Simulation Applications Help Shape the Design of Car Audio Systems

Experts at HARMAN are building and distributing simulation applications to develop audio systems for cars that surpass customer expectations, improving their internal workflow in the process.


By Thomas Forrister
December 2019

Today's luxury car market is entering uncharted territory in its ability to meet customer preferences. Vehicles are designed to offer the ultimate driving and riding experience: massaging seats; heated steering wheels; stylish interiors; roomy cabins; and, of course, electronic entertainment. Over the past decade, the importance of the audio and multimedia system in cars has grown significantly, because the car has become an elemental component of many end consumers’ lifestyles. Research suggests that the car is the number one place where people listen to music, while their expectation is to get the same high-quality listening experience they are accustomed to from their home audio system. However, designing such car audio systems presents some challenges.

From a system-engineering point of view, the various hard and soft surfaces that characterize the interior design, providing style and comfort, often interfere with sound, as reflections or sound absorption might occur. The even bigger challenge, though, is that the consumer expects new applications, new features, and new listening experiences in a car to be released in a similar frequency as that of new features becoming available for smartphones. The development cycles for consumer electronics (sometimes not even six months) are much shorter than for a car (five to six years). HARMAN International, a subsidiary of Samsung Electronics Co. Ltd, uses simulation software and builds applications that improve workflows, speed up product development, and help push the boundaries of what is possible for in-car audio technology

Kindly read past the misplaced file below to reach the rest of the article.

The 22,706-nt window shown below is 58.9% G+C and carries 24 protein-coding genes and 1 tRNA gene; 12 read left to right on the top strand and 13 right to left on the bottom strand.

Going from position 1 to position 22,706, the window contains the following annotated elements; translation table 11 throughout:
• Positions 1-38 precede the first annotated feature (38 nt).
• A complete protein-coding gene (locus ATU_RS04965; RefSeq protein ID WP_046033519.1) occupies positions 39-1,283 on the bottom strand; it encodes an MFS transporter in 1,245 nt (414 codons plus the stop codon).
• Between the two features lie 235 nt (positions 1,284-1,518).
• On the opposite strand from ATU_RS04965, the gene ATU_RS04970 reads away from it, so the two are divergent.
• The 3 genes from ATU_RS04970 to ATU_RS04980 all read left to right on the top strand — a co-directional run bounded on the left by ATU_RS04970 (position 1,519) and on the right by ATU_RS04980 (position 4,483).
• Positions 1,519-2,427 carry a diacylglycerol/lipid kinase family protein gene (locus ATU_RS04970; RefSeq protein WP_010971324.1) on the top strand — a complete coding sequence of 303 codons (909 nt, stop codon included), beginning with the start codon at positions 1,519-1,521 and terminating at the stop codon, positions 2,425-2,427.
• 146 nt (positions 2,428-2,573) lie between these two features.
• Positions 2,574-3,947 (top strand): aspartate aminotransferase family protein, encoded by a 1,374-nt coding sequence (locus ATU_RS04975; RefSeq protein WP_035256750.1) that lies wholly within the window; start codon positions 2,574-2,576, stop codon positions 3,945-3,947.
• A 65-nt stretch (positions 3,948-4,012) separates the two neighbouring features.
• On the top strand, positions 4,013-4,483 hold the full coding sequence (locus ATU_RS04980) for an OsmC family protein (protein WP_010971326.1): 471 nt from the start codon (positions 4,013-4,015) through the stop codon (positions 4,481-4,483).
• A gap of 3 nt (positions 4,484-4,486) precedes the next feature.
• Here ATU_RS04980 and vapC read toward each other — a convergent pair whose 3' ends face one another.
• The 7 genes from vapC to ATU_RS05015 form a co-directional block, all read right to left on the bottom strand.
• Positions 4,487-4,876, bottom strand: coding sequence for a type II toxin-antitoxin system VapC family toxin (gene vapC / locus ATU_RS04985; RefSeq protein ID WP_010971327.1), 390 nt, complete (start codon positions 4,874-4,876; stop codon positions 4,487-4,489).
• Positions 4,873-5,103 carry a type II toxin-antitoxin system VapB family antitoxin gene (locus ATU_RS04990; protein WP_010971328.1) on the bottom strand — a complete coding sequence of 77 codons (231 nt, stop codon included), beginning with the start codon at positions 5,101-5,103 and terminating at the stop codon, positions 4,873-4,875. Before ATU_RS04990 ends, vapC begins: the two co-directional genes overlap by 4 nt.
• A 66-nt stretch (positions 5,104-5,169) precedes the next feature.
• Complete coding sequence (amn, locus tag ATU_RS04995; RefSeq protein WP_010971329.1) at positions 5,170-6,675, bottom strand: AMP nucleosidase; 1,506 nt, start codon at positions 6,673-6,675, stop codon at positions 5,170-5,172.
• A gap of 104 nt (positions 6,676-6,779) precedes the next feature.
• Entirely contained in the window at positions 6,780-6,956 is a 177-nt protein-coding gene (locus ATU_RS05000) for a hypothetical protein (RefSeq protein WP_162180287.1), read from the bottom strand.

Providing a Personalized In-Vehicle Audio Experience

Every day, consumers spend a lot of time in their cars, commuting to work or driving around in urban areas. For many, the car is not just a means of transportation for getting from point A to B. They want to enjoy their ride to the fullest, getting a sense of freedom, adventure, and even escaping for a moment from their everyday routine. To create this experience, a seamless integration between the consumer’s devices and the vehicle is important, as well as the in-vehicle technologies. For instance, the different car displays, applications, and the audio system must work together in harmony.